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The ‘impressive’ wait for the investigation is finally over

Sophia Crestani’s parents say the investigation into their daughter’s death has been a long time coming.

The 19-year-old Otago University student died in a stair crash four years ago.

Coroner Heather McKenzie’s five-day inquest into Crestani’s death will begin at the Dunedin court on Monday.

His mother, Elspeth McMillan, said she was “glad it’s finally happening.”

“It’s really been quite exhausting for us as a family to have to relive this over and over again for four and a half years,” she said.

McMillan and Sophia’s father, Bede Crestani, hoped the investigation could shed light on the events surrounding their daughter’s death and lead to further changes in the drinking culture.

“We want to know what happened to Sophia in that last hour. We also want to know the circumstances that led to that,” Mr. Crestani said.

“We want to see the authorities take another big step, be brave and do things outside the norm… and make Dunedin a really exceptional place and limit extreme behaviour.”

McMillan said he hoped the government would make changes after the investigation.

“There are laws in other countries about recklessness and negligence that don’t seem to exist in New Zealand… that’s something we would really like to see change. Because why would people stop that behavior if there are no consequences?” Mrs. McMillan said.

Following the death of their daughter, Miss Crestani’s parents advocated for a change in Dunedin’s drinking culture.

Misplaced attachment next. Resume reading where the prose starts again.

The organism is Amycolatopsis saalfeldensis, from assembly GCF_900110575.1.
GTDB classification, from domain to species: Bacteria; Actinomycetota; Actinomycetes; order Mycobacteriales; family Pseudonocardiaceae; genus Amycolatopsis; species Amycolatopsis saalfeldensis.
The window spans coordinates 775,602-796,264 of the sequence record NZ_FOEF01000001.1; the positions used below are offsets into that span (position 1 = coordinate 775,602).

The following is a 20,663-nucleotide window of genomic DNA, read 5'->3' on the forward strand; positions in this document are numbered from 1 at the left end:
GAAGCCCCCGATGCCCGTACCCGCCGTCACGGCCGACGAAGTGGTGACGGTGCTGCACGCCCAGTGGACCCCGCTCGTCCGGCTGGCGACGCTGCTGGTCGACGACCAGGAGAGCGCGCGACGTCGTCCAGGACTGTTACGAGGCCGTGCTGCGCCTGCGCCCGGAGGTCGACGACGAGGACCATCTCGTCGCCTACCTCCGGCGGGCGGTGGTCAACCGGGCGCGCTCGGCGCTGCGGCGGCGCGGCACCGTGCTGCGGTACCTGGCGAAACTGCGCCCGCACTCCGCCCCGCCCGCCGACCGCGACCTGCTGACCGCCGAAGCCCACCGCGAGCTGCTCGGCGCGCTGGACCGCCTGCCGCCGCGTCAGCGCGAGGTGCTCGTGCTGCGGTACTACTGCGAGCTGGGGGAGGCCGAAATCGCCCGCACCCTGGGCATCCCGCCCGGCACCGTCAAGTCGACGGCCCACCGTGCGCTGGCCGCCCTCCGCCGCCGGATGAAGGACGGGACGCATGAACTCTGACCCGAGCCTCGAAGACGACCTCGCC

“As people outside of Dunedin, when we got there we were horrified by the state of the student flats and the behavior and what was going on,” McMillan said.

He explained that locals seemed to accept the behavior as “normal” but said it “should not be tolerated.”

“Unfortunately, there is still that element of student culture … where there is excessive drinking and excessive behavior,” he said.

“We just want the students to realize that by doing that you risk your life… and Sophia wasn’t even doing anything risky, that’s the sad thing. She was just at a party having fun.”

Last year, the University of Otago unveiled the Sophia Charter – “a shared commitment to the North Dunedin community”.

The bylaw incorporated a variety of initiatives that included informing students about party safety as well as education about two-story properties.

McMillan said he hoped to support safe drinking organizations such as Hold on to Your Friends (HOTYF) during the investigation.

HOTYF spokesperson Louisa Mason said she also wanted the inquiry to recognize the dangerous drinking culture in Dunedin. Current efforts by the University of Otago have been “insufficient”.

“I recognize that no two students’ experiences are the same: some are harmed much more than others,” Mason said.

“I hope people can open up and start having an honest conversation about what the Dunedin student experience is really like for many students.”

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